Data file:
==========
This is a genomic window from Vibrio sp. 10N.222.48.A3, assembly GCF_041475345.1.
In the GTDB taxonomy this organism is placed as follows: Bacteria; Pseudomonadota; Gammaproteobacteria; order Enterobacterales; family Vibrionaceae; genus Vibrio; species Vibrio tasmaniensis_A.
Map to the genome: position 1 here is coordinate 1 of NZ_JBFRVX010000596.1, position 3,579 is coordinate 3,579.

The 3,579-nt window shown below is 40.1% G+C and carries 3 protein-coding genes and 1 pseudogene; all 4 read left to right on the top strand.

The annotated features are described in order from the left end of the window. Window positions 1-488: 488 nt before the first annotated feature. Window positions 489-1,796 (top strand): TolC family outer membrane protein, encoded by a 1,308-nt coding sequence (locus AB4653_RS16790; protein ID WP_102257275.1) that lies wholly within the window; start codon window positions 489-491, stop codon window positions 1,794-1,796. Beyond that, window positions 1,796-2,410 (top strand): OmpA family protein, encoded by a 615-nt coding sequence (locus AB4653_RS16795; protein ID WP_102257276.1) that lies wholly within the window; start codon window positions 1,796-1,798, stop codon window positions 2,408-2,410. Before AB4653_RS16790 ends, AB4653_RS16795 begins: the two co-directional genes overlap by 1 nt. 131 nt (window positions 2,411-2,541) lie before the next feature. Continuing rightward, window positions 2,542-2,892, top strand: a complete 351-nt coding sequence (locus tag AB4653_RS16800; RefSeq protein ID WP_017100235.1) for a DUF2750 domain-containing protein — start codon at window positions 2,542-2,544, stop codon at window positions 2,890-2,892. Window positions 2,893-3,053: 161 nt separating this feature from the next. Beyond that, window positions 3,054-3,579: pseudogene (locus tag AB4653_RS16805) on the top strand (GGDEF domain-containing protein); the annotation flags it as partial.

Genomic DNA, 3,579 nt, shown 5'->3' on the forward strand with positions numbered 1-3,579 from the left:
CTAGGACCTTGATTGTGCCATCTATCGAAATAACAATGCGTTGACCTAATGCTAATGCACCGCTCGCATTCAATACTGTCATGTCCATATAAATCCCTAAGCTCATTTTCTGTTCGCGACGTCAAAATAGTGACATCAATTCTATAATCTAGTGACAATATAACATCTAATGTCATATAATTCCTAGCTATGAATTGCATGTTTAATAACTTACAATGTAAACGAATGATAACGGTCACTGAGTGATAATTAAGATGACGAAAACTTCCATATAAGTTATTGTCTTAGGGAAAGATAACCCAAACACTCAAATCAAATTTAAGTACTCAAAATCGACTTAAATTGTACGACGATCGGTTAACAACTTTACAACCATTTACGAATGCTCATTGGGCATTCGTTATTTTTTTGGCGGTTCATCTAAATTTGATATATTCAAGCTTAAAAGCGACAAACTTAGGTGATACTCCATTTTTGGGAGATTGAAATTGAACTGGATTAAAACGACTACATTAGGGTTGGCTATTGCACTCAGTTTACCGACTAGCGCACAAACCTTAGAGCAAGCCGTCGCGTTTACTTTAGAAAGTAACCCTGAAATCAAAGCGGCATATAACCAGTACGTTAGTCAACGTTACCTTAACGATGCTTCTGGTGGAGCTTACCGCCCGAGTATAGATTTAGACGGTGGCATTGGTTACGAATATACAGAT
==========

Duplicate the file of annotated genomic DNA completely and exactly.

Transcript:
This is a genomic window from Vibrio sp. 10N.222.48.A3, assembly GCF_041475345.1.
In the GTDB taxonomy this organism is placed as follows: Bacteria; Pseudomonadota; Gammaproteobacteria; order Enterobacterales; family Vibrionaceae; genus Vibrio; species Vibrio tasmaniensis_A.
Map to the genome: position 1 here is coordinate 1 of NZ_JBFRVX010000596.1, position 3,579 is coordinate 3,579.

The 3,579-nt window shown below is 40.1% G+C and carries 3 protein-coding genes and 1 pseudogene; all 4 read left to right on the top strand.

The annotated features are described in order from the left end of the window. Window positions 1-488: 488 nt before the first annotated feature. Window positions 489-1,796 (top strand): TolC family outer membrane protein, encoded by a 1,308-nt coding sequence (locus AB4653_RS16790; protein ID WP_102257275.1) that lies wholly within the window; start codon window positions 489-491, stop codon window positions 1,794-1,796. Beyond that, window positions 1,796-2,410 (top strand): OmpA family protein, encoded by a 615-nt coding sequence (locus AB4653_RS16795; protein ID WP_102257276.1) that lies wholly within the window; start codon window positions 1,796-1,798, stop codon window positions 2,408-2,410. Before AB4653_RS16790 ends, AB4653_RS16795 begins: the two co-directional genes overlap by 1 nt. 131 nt (window positions 2,411-2,541) lie before the next feature. Continuing rightward, window positions 2,542-2,892, top strand: a complete 351-nt coding sequence (locus tag AB4653_RS16800; RefSeq protein ID WP_017100235.1) for a DUF2750 domain-containing protein — start codon at window positions 2,542-2,544, stop codon at window positions 2,890-2,892. Window positions 2,893-3,053: 161 nt separating this feature from the next. Beyond that, window positions 3,054-3,579: pseudogene (locus tag AB4653_RS16805) on the top strand (GGDEF domain-containing protein); the annotation flags it as partial.

Genomic DNA, 3,579 nt, shown 5'->3' on the forward strand with positions numbered 1-3,579 from the left:
CTAGGACCTTGATTGTGCCATCTATCGAAATAACAATGCGTTGACCTAATGCTAATGCACCGCTCGCATTCAATACTGTCATGTCCATATAAATCCCTAAGCTCATTTTCTGTTCGCGACGTCAAAATAGTGACATCAATTCTATAATCTAGTGACAATATAACATCTAATGTCATATAATTCCTAGCTATGAATTGCATGTTTAATAACTTACAATGTAAACGAATGATAACGGTCACTGAGTGATAATTAAGATGACGAAAACTTCCATATAAGTTATTGTCTTAGGGAAAGATAACCCAAACACTCAAATCAAATTTAAGTACTCAAAATCGACTTAAATTGTACGACGATCGGTTAACAACTTTACAACCATTTACGAATGCTCATTGGGCATTCGTTATTTTTTTGGCGGTTCATCTAAATTTGATATATTCAAGCTTAAAAGCGACAAACTTAGGTGATACTCCATTTTTGGGAGATTGAAATTGAACTGGATTAAAACGACTACATTAGGGTTGGCTATTGCACTCAGTTTACCGACTAGCGCACAAACCTTAGAGCAAGCCGTCGCGTTTACTTTAGAAAGTAACCCTGAAATCAAAGCGGCATATAACCAGTACGTTAGTCAACGTTACCTTAACGATGCTTCTGGTGGAGCTTACCGCCCGAGTATAGATTTAGACGGTGGCATTGGTTACGAATATACAGAT